# Re: Testing for Leaking DC Current

```Disconnect the negative battery cable, temporarily connect a resistor of
known value between the negative post and ground, then measure the voltage
across the resistor. Current in amperes may now be calculated by dividing
the voltage by the resistance in ohms.  So if you were to use, say, a 10
ohm resistor and measure 2.5 volts across it, the current would be 0.25
amperes.  The rub is since you've placed a resistance in series with the
load, this is actually *less* than the real-life current draw (in this
case, about 0.315 amperes if I've done my back-of-the-envelope math
correctly), but it will give you a order of magnitude and may be useful for
trouble shooting.  The larger the resistance you use, the closer the
current will be to the "real" current draw.  Conversely, the higher the
resistance the lower the measured voltage will be.  If the resistance is
high enough, you'll get a voltage too low to measure with your meter.  Just
to be safe, if I were to use a 10 ohm resistor, I'd make sure it was rated
for at least 10 watts. That's if the current draw is an amp or less. The
rating you'll need will be the product of the resistance and the square of
the current.  Makes it a guessing game, since you won't know the current
until you take the measurement.

If you want to go to the trouble of calculating what the current draw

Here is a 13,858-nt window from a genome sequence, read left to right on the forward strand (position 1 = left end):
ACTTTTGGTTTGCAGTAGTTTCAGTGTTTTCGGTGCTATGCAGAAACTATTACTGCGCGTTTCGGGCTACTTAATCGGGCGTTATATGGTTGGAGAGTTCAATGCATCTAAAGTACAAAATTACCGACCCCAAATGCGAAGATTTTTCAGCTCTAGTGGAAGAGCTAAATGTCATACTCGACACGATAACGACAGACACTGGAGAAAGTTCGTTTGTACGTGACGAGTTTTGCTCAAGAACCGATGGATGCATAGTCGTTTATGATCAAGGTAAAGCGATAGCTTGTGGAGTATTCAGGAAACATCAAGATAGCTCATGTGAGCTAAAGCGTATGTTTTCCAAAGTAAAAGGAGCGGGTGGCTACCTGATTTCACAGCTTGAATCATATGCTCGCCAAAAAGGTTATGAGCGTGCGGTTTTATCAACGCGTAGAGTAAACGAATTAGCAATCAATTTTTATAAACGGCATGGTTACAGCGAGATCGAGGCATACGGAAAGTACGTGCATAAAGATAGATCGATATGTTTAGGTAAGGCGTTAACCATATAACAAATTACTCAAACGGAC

*would* have been if it weren't for the resistor, the following equation
should do it:

I = (12*v)/(r*(12-v))

Where "I" is the "would-have-been" current, "v" is the voltage measured
across the resistor and "r" is its resistance in ohms.  It is assumed you
have 12 volts at the battery posts.  If you want to gild the lily,
substitute actual battery voltage in place of the number 12.  For the
benefit of all the sparkies hanging out here, I suppose I ought to point
out that all this assumes a purely resistive load whose resistance is
independent of the current passed; even this may not hold if you happen to
be traveling at a significant fraction of lightspeed the moment you run the
test (who said Quattros weren't fast?).

Gad, how'd I get into this?  I gotta get a life.  Where's the door?

HTDBY,
Larry Mittell

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At 10:11 AM 2/10/99 PST, Matthew Brenengen wrote:
>All this battery talk has gotten to my Syncro Wagon.  If I let it sit,
>now, even overnight, the battery will die to the point that the car will
>not start.  I have been putting off fixing it by disconnecting the neg.
>terminal every night.  I have noticed that there is a good spark from
>the terminal when I connect it, so I figure there is a significant drain
>somewhere in the car.
>
>I have tried measuring the current with my little multimeter, but all it
>does is blow the multimeter's fuse -- it is only rated to about 40mA.
>In checking Radio Shack's stock, I found that none of theirs really went
>much higher in DC Amps.
>
>So how can I measure the draw without spending hundreds on some fancy
>Fluke meter?  I want to start pulling fuses, but unless I know when the
>current stops, it is a waste of time.  Is there an creative, alternative
>way to measure the current?
>
>Thank you
>Matthew Brenengen
>'87 4kq; '88 QSW; '76 '02
>
>______________________________________________________
>Get Your Private, Free Email at http://www.hotmail.com
>
>

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